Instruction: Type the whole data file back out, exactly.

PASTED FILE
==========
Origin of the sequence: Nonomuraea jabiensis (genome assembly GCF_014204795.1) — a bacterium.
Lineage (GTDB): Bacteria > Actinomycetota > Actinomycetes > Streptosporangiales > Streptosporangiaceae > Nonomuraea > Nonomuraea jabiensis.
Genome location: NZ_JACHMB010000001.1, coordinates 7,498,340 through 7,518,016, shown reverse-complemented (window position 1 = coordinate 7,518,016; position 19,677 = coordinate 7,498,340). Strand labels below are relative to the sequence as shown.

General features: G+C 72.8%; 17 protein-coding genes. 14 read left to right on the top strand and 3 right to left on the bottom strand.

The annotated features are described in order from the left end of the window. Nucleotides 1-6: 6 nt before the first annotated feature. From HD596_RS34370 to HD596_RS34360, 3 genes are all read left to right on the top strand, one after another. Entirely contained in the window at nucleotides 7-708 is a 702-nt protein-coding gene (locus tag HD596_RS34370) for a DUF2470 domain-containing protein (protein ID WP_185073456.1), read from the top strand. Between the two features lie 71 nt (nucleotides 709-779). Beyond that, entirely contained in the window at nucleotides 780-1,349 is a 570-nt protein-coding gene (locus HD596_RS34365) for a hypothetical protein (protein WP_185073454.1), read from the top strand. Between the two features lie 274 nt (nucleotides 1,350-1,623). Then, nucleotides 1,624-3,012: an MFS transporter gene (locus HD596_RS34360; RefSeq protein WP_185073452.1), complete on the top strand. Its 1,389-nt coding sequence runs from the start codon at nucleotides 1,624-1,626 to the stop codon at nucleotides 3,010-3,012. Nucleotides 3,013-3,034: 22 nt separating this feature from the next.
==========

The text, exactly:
Origin of the sequence: Nonomuraea jabiensis (genome assembly GCF_014204795.1) — a bacterium.
Lineage (GTDB): Bacteria > Actinomycetota > Actinomycetes > Streptosporangiales > Streptosporangiaceae > Nonomuraea > Nonomuraea jabiensis.
Genome location: NZ_JACHMB010000001.1, coordinates 7,498,340 through 7,518,016, shown reverse-complemented (window position 1 = coordinate 7,518,016; position 19,677 = coordinate 7,498,340). Strand labels below are relative to the sequence as shown.

General features: G+C 72.8%; 17 protein-coding genes. 14 read left to right on the top strand and 3 right to left on the bottom strand.

The annotated features are described in order from the left end of the window. Nucleotides 1-6: 6 nt before the first annotated feature. From HD596_RS34370 to HD596_RS34360, 3 genes are all read left to right on the top strand, one after another. Entirely contained in the window at nucleotides 7-708 is a 702-nt protein-coding gene (locus tag HD596_RS34370) for a DUF2470 domain-containing protein (protein ID WP_185073456.1), read from the top strand. Between the two features lie 71 nt (nucleotides 709-779). Beyond that, entirely contained in the window at nucleotides 780-1,349 is a 570-nt protein-coding gene (locus HD596_RS34365) for a hypothetical protein (protein WP_185073454.1), read from the top strand. Between the two features lie 274 nt (nucleotides 1,350-1,623). Then, nucleotides 1,624-3,012: an MFS transporter gene (locus HD596_RS34360; RefSeq protein WP_185073452.1), complete on the top strand. Its 1,389-nt coding sequence runs from the start codon at nucleotides 1,624-1,626 to the stop codon at nucleotides 3,010-3,012. Nucleotides 3,013-3,034: 22 nt separating this feature from the next.